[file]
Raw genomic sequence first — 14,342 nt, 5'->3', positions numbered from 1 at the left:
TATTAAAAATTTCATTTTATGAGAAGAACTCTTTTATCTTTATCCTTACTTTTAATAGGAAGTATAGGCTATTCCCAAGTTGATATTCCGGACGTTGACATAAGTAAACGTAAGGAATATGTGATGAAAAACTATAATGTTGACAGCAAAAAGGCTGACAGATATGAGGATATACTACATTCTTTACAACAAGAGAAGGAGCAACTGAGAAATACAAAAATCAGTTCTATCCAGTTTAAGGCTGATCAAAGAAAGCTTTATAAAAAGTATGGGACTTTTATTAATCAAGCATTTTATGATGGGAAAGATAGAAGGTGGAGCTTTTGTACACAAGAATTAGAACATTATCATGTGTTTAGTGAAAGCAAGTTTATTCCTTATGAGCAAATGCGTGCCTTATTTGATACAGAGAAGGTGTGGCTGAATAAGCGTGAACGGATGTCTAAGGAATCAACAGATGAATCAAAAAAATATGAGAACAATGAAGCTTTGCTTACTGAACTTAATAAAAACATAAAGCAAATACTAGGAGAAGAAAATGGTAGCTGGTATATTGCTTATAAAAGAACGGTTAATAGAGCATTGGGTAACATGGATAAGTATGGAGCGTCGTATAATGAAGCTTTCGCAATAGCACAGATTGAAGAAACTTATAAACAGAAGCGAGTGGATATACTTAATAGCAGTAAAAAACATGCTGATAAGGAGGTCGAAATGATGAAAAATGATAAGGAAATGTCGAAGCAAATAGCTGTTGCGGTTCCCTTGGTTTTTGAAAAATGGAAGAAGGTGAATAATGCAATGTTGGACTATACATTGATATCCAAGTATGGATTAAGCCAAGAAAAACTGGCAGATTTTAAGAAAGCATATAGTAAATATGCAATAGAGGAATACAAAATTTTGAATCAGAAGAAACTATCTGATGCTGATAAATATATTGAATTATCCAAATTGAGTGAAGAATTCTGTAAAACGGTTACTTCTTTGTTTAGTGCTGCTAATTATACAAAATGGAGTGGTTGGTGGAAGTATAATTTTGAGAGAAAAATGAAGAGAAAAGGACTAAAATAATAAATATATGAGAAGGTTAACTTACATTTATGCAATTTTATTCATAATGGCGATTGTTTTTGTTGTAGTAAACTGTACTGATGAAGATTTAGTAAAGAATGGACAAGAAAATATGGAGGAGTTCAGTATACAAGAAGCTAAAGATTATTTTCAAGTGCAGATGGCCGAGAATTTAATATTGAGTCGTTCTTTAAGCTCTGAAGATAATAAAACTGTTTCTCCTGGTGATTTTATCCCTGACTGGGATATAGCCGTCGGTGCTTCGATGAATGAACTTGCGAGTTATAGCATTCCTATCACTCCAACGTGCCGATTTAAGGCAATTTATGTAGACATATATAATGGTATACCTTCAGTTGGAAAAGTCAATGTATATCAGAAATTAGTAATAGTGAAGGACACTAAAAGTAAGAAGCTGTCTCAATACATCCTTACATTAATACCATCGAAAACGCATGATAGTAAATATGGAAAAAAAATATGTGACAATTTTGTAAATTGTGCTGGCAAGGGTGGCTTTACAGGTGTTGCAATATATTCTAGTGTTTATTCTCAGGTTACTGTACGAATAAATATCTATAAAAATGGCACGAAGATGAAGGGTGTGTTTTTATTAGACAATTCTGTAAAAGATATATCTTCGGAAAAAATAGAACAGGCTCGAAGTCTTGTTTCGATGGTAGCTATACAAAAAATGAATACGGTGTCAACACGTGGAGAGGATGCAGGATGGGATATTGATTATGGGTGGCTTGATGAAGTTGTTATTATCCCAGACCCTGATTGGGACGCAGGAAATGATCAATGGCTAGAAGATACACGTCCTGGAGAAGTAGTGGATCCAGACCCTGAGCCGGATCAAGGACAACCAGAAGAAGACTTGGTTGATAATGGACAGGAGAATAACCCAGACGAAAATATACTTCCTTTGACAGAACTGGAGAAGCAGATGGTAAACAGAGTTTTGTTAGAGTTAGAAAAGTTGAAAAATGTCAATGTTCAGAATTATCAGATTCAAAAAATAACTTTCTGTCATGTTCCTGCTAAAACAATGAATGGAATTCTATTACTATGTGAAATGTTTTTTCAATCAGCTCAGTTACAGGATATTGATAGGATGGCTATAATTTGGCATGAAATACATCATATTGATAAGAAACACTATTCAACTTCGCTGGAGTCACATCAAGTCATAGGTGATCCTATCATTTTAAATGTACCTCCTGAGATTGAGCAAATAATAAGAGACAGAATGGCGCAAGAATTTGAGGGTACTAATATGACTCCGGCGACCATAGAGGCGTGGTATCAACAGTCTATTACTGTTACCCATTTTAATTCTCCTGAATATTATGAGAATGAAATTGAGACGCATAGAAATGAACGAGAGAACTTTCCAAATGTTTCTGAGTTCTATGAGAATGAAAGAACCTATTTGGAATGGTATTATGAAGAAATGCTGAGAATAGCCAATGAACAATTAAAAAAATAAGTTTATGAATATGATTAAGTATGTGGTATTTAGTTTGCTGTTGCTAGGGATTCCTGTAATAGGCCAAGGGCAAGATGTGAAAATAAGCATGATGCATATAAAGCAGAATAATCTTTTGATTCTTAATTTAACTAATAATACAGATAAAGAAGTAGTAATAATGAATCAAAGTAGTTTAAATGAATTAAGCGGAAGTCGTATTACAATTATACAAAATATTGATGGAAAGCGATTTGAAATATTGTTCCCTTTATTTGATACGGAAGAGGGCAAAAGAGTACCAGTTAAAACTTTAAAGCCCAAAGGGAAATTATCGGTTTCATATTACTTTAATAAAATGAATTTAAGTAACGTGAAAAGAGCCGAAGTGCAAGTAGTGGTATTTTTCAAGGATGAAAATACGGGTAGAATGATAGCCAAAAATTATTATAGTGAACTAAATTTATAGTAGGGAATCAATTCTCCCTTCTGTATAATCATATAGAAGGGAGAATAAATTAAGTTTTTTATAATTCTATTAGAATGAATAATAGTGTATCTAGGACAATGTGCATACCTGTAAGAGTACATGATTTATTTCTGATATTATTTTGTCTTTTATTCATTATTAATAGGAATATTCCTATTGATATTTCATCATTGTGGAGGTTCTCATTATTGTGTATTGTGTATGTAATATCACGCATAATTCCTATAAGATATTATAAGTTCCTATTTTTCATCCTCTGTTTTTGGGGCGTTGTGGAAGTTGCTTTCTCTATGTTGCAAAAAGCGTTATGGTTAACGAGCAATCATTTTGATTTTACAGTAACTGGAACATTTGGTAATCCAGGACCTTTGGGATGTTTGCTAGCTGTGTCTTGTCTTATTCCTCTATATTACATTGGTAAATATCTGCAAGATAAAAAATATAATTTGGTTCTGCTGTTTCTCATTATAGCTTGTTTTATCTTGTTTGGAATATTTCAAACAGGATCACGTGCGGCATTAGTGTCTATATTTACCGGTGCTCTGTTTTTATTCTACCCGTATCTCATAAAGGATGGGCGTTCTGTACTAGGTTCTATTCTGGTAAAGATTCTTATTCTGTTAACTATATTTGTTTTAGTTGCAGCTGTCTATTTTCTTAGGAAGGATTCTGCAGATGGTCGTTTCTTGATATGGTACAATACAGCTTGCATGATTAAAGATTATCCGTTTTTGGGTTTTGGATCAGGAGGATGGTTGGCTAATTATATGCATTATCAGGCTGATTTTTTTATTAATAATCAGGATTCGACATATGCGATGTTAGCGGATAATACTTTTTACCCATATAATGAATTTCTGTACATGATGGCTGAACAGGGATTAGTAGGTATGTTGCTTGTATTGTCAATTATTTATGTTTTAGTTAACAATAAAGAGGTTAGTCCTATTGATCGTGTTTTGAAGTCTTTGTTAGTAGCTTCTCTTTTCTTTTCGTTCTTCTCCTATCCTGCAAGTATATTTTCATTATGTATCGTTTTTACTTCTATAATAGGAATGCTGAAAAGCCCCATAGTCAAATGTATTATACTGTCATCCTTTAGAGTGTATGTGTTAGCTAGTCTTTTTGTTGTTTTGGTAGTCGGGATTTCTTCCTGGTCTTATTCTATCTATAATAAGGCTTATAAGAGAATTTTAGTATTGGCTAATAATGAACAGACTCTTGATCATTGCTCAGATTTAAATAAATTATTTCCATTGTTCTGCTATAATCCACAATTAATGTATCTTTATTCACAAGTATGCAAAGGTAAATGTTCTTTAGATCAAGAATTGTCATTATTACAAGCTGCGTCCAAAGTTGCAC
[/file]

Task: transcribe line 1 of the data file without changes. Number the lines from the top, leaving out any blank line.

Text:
Raw genomic sequence first — 14,342 nt, 5'->3', positions numbered from 1 at the left: